How can I tell if \$1\$ and \$x\$ are inverses in a field \$F\$ if \$det(1+x)=det(1-x)\$?
In \$mathbb R\$, if \$1\$ and \$x\$ are inverses then \$det(1+x)=det(1-x)\$. How can I show that the same holds for an arbitrary field?
A:
If \$E\$ is any field, then \${x in E : exists z in E : z+z = x}\$ is a subgroup of \$E\$ with \$1\$ as its identity. Now apply the First Isomorphism Theorem to see that\$\${x in E : exists z in E : z+z = x} cong frac{E}{langle 1-x rangle}\$\$If \$1\$ and \$x\$ are inverses, then \$1-x\$ generates the trivial ideal in the right hand group, meaning that the right hand group is an infinite set (i.e. \$|E|=infty\$) so it’s not isomorphic to any group. Therefore, \$1\$ and \$x\$ cannot be inverses in \$E\$.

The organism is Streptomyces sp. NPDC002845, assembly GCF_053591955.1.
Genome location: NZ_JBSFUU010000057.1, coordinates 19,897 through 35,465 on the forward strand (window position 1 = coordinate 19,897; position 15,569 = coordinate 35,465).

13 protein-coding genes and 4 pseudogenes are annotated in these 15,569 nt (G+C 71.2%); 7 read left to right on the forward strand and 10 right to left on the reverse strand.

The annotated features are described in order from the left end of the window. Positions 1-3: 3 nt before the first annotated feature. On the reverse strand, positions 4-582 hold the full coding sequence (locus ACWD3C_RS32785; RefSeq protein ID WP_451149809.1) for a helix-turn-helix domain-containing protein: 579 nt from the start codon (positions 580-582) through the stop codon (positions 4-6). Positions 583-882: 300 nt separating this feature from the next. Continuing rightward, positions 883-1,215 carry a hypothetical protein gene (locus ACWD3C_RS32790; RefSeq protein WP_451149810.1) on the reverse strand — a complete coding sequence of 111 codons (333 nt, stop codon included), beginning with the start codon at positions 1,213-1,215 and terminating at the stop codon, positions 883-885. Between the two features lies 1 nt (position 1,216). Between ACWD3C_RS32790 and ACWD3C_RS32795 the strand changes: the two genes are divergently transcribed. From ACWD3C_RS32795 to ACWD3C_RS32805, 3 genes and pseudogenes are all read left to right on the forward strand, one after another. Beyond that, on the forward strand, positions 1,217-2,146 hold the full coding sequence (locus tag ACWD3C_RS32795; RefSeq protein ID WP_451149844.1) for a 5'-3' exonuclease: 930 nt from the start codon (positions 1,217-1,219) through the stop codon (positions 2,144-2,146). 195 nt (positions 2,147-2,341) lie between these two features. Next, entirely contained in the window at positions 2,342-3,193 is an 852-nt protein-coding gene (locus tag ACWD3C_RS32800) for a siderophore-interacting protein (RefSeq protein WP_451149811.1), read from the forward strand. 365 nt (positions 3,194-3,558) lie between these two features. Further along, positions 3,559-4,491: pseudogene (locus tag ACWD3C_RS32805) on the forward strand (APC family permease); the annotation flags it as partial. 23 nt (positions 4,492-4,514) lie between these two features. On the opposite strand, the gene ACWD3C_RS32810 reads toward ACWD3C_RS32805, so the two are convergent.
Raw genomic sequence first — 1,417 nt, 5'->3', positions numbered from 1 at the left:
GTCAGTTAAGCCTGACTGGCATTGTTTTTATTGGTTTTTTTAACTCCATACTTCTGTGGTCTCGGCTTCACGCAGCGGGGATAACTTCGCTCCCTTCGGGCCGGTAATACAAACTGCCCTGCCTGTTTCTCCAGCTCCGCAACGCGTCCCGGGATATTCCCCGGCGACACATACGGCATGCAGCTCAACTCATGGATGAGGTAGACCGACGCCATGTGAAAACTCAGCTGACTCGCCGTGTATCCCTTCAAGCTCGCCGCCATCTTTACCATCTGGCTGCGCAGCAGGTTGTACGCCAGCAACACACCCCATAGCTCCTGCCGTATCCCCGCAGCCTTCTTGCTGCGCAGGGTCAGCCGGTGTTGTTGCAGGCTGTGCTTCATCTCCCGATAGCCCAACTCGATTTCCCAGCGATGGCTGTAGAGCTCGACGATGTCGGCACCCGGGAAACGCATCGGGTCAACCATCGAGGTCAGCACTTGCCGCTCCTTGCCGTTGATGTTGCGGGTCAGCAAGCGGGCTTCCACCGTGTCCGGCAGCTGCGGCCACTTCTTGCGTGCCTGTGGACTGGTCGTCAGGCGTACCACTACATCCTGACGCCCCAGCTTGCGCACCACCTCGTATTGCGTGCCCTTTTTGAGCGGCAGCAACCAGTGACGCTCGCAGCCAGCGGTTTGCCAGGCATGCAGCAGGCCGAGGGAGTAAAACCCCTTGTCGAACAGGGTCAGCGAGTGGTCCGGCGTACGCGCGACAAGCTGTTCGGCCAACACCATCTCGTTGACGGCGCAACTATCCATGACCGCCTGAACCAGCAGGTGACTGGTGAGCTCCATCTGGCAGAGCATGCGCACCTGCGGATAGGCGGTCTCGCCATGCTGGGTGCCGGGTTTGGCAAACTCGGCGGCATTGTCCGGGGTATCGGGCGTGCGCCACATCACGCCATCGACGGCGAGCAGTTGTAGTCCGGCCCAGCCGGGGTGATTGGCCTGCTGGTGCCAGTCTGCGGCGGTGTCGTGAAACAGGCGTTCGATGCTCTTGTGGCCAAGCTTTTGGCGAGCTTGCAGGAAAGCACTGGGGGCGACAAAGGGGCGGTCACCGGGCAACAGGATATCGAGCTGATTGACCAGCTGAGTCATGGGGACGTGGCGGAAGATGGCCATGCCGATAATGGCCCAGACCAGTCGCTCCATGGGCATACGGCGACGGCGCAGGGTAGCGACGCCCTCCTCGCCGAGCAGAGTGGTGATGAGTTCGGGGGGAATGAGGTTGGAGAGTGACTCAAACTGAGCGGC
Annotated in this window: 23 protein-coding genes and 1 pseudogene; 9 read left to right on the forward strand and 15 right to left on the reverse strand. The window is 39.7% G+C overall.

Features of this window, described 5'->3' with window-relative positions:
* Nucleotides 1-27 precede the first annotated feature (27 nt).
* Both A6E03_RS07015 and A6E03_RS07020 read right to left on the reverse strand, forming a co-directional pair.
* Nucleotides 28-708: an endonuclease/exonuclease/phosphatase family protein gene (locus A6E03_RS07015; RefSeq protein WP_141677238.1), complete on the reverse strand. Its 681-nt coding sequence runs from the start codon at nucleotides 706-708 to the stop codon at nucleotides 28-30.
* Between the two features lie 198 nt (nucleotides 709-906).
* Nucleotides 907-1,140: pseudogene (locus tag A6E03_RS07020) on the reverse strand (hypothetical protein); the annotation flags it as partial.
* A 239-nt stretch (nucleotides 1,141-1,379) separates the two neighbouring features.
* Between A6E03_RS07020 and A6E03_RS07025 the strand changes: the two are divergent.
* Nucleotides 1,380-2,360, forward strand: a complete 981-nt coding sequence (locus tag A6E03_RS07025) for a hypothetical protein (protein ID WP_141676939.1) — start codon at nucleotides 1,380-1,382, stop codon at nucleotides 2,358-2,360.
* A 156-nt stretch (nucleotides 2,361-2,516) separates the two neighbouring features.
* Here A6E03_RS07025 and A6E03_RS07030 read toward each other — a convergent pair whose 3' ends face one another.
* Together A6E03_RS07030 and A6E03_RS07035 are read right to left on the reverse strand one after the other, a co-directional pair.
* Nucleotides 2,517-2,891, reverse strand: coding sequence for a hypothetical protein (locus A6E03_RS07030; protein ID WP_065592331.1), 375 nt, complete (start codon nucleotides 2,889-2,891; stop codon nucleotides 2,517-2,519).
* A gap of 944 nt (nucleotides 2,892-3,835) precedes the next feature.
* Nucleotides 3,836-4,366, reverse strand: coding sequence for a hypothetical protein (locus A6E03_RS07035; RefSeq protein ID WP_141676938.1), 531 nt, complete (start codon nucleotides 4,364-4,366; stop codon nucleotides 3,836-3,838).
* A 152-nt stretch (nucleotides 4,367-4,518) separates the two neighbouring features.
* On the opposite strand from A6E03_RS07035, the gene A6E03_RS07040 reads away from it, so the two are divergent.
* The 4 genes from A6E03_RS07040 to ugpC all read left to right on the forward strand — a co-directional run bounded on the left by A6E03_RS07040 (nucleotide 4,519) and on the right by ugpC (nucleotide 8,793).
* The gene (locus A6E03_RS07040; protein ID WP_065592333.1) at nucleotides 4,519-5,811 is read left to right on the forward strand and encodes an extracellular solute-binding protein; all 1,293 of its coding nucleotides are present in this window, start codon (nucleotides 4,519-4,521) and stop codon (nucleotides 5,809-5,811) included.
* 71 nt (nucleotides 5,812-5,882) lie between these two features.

A:
Suppose \$1,xin F\$ and \$1-x\$ is invertible (thus \$F(x)\$ is a field). Let \$f(t)=t(1-x)+1\$. Then \$f\$ is a polynomial over \$F\$, and if \$f\$ is a polynomial over \$F\$ then \$f’\$ is a polynomial over \$F\$. So\$\$f'(1)=frac{f(1)-f(0)}{1-0}=1-1=0\$\$by Lagrange’s Theorem.Therefore, \$1-x\$ and \$1-1=0\$ are inverses.